This text is an element of our latest Design special section, about spaces inspired by nature.
CAMAIORE, Italy — When Marco Pasanella was a boy, he began to spend summers in Tuscany, where his father, Giovanni Pasanella, an architect and former professor of architecture and concrete design at Yale and Columbia, had moved within the Nineteen Seventies. Eventually, Giovanni bought an 18th-century hilltop villa overlooking Camaiore, a town near Lucca, settling there and returning to his past love: painting.
Mr. Pasanella has fond memories of scrumptious, laid-back meals concocted by Lisetta Bianco Mueller, his father’s companion of 38 years, for a coterie of guests that always mixed artists and intellectuals with neighbors or someone’s visiting elderly aunt.
“It was just vigorous,” said Mr. Pasanella, 59, who lives together with his wife, Rebecca Robertson, 47, and their son, Luca, above their wine shop within the Seaport neighborhood, on the southern tip of Manhattan. So many visitors converged on the villa that Lisetta bought food wholesale, and native suppliers “thought she had a hotel,” he said.
After Giovanni died, Mr. Pasanella inherited Villa Cannizzaro, because it was called, and with it memories floating from the remnants of past lives. Deciding what to maintain and what to clean-sweep while making the villa their very own was sometimes difficult and at times a fragile balancing act between preserving family heirlooms and traditions and making the villa fit with their Twenty first-century lifestyle.
“We’ve taken our time with how we’ve approached the home,” he said on a recent Sunday. “I didn’t want it to be too like a museum.”
The villa is the centerpiece of a 62-acre property that’s the epitome of a classical Tuscan landscape: perfectly manicured lawns, orchards of olive trees (enough to supply oil for the family and friends), sundry fruit trees and a sloping area behind the villa that was recently cleared in order that the Pasanellas could stroll through a “pineta,” a shady pine-tree promenade. “A passeggiata in pineta is just pleasure,” Mr. Pasanella alliterated, using the Italian word for walk.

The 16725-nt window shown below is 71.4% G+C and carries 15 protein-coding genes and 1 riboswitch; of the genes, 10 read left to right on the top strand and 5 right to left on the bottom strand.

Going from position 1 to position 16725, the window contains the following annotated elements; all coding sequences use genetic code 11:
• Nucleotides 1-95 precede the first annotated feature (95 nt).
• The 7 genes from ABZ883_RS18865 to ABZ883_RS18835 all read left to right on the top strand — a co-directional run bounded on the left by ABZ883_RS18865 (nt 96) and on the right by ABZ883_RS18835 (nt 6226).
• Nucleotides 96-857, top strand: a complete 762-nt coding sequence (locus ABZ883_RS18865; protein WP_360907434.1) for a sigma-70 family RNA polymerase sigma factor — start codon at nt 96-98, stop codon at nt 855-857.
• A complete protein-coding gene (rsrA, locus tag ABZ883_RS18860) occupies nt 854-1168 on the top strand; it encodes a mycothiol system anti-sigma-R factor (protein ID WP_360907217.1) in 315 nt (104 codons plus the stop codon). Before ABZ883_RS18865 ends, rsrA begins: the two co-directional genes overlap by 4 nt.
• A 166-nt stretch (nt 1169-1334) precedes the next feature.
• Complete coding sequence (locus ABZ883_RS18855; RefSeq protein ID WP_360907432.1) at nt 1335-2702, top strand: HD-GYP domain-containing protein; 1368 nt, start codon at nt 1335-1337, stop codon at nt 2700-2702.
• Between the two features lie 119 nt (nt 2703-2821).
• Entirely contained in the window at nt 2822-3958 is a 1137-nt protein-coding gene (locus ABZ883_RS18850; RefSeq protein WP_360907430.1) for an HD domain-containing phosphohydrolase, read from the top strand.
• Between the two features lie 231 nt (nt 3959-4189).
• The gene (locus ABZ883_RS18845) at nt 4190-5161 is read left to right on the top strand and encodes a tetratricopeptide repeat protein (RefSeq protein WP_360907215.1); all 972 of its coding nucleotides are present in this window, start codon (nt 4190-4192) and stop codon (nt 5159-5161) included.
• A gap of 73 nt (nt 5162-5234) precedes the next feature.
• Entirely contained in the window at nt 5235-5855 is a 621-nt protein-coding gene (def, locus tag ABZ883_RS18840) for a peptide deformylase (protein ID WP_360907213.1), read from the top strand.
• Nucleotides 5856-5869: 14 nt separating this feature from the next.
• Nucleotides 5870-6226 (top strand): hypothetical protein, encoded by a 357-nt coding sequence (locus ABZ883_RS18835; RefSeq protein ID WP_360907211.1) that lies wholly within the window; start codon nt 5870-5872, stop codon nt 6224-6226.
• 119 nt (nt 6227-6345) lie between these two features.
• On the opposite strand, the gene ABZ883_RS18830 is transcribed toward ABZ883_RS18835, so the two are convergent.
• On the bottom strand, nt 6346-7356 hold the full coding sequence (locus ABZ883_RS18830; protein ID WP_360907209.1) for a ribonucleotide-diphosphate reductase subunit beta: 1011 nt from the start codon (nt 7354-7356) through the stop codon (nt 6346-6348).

On one side of the villa is a bamboo grove that have to be always kept in check lest it encroach too closely on a few of the outer buildings on the estate. Giovanni “encouraged” the bamboo, and it became certainly one of his preferred painting subjects, Mr. Pasanella said.
Nowadays, he has been mining the grove for a bamboo teahouse that he designed a couple of years ago as a hideaway for Luca. There’s a low window on one wall that appears out onto the town of Camaiore, and an open roof. “Certainly one of the things Luca really likes is just looking up,” he said.
Luca is now days shy of 17, and this summer he and Mr. Pasanella plan to go to a local company that designs with bamboo and offers courses on its qualities in order that they might learn how one can higher preserve the teahouse.
Luca’s only criticism: bad Wi-Fi reception on the hill.
Mr. Pasanella is a designer of every little thing from housewares to hotels, and Ms. Robertson is an interior designer and stylist, by the use of a protracted stint working for Martha Stewart. But on the villa, he said, that they had desired to avoid “coming in with design with a capital D.”
That they had an excellent foundation to work with. The villa’s two primary stories unfold in a series of airy rooms with vistas onto the gardens or surrounding hills. A few of Giovanni’s pieces — bronze lamps topped with onyx shades, or sleek coffee tables manufactured from fossilized marble originally designed for the Seagram office constructing in Recent York — anchor rooms which have retained lots of the original furnishings.
“Mostly we did plenty of editing,” stashing excess furniture within the attic. “It was more like curating somewhat than a remake,” Mr. Pasanella said.